Knee Pain SECRETS!
Warmer weather encourages us to get out and be active, but after winter hibernation, sometimes our knees don’t cooperate with our plans.
Why does my Knee Hurt?
The knee is a hinge joint and is susceptible to injury due to overloading the tissue, or trauma. Most of our weight bearing activities cause stress through the knee, and when the tissue isn’t strong enough pain and injury can occur.
Even though it is a hinge joint, allowing bending and straightening, the knee is injured most of the time with rotation of the knee as well as lateral forces. Strength and stability at the hip and ankle control these forces.
Common Knee Problems
Here are just a few of the most common injuries I see and how to identify them.
- Iliotibial (IT) Band Syndrome
Pain on the lateral knee. Pain provoked with repeated bending (such as running).
- Patellofemoral Pain
Pain due to tracking issues of the knee cap on the femur. Grinding or popping, Increased pain with stairs.
Inflammation or degeneration of the tendon resulting in pain with extending or squatting.
Degeneration of the cartilage of the knee resulting in stiffness and pain with bearing weight.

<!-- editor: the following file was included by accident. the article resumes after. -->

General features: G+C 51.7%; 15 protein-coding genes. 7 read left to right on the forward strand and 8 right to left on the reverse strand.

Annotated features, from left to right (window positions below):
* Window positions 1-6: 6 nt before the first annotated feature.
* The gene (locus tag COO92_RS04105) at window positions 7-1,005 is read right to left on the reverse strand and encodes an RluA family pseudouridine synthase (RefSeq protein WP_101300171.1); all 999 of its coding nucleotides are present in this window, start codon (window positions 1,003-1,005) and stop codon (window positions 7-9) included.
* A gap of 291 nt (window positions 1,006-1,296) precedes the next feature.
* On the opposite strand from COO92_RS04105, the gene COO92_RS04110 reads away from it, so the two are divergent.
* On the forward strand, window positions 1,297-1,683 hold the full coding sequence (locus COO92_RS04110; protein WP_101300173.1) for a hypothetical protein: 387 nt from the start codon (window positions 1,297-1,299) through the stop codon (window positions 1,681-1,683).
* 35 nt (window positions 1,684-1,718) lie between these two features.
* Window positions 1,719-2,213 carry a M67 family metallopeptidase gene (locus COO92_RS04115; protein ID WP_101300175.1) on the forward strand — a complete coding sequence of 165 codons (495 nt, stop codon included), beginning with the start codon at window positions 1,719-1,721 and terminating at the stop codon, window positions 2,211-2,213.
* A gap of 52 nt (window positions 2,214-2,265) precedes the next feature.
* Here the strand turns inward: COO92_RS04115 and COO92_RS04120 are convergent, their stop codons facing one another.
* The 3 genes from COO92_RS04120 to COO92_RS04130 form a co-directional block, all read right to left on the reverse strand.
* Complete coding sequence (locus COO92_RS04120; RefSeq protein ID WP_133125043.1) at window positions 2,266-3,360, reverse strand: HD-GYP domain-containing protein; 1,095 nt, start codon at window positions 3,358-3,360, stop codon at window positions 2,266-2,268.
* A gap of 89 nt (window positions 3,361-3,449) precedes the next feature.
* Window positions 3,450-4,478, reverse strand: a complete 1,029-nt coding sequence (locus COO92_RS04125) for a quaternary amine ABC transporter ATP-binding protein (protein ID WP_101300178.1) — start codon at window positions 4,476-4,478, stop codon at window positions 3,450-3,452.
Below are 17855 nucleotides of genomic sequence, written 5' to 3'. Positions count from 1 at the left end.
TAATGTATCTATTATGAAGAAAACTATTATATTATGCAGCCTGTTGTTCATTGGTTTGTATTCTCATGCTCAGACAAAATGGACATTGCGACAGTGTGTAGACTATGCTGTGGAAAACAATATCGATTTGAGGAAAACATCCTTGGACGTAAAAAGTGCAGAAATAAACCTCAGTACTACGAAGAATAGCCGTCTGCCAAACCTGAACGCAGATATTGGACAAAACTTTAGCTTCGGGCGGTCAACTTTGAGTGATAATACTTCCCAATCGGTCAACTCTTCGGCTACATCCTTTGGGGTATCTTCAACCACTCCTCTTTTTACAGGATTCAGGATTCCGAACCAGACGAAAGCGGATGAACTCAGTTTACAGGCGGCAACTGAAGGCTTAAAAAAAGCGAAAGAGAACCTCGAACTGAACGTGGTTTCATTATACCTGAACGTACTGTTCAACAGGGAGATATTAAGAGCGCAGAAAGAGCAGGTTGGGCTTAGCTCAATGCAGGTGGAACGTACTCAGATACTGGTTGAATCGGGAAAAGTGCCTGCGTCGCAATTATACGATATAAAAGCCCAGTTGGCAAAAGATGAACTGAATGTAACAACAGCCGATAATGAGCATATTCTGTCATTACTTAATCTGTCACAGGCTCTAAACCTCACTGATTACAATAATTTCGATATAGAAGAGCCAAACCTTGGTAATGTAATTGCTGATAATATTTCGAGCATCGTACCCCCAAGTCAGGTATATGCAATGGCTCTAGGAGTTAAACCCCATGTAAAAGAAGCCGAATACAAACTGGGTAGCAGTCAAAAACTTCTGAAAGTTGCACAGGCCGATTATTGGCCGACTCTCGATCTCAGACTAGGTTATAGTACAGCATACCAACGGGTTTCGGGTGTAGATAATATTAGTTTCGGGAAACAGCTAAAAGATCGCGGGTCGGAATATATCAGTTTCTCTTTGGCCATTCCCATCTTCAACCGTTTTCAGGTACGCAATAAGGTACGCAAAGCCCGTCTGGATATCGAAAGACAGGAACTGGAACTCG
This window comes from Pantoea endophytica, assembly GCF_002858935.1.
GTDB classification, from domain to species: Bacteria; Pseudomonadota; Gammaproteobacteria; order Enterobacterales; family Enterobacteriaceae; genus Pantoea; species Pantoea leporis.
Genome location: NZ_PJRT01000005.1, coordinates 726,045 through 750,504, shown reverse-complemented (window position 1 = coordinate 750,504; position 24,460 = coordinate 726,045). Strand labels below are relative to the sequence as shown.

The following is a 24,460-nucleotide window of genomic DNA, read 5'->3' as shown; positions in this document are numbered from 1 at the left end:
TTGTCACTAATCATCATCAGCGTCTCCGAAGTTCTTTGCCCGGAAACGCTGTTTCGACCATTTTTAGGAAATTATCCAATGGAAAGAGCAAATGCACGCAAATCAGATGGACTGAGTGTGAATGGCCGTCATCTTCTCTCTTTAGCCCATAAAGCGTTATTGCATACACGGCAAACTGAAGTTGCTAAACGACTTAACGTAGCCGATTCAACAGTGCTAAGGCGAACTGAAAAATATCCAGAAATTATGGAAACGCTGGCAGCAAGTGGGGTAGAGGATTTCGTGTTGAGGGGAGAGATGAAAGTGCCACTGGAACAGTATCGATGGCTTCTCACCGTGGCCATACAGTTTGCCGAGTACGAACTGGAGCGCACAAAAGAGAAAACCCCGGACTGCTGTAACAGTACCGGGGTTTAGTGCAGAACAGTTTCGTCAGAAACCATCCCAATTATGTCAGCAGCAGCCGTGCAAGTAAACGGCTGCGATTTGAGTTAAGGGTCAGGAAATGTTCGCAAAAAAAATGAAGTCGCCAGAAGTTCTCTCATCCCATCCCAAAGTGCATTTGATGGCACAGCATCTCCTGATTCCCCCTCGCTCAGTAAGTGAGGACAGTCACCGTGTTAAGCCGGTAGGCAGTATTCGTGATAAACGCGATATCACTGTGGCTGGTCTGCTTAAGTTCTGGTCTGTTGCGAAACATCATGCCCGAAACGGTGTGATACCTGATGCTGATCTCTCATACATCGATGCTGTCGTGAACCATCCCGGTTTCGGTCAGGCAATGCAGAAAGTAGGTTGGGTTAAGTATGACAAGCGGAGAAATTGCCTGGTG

Keys to Treating the Knee
Strengthening of the ankle and hip should always be incorporated into treatment to control strain from rotation and lateral forces.
- Clamshells: Lay on your side with knee bent. Lift top leg like opening a clam but keep your hips still.
- Balancing on one leg: Practice balancing on one leg while catching or doing other motions with your arms.
- Side stepping with a band: Put a looped band around your ankles or knees and walk sideways keeping your feet facing forward.
- Bridging: Lay on your back with your knees bent. Lift bottom off the ground while holding your abdominals tight.
Motion’s lotion! Our joints like to move, and the knee is no different. Staying active helps keep the joint healthy and lubricated.
- Start a walking program
- Make sure what you do is something you enjoy so you will stick with it.
Stretching the muscles that cross the knee can help to reduce strain on the joint.
- Hamstring stretch: With your leg out straight, lean forward at the hips to stretch behind the knee and thigh.
- Calf Stretch: Put one leg back with the heel on the ground, lean forward until a stretch is felt in the calf.
Correct form, whether in running or lifting weights, is key to addressing the underlying problem so the pain doesn’t come back.
David Butler, DPT, OCS
Owner, Clinic Director
Utah Physical Therapy – Lehi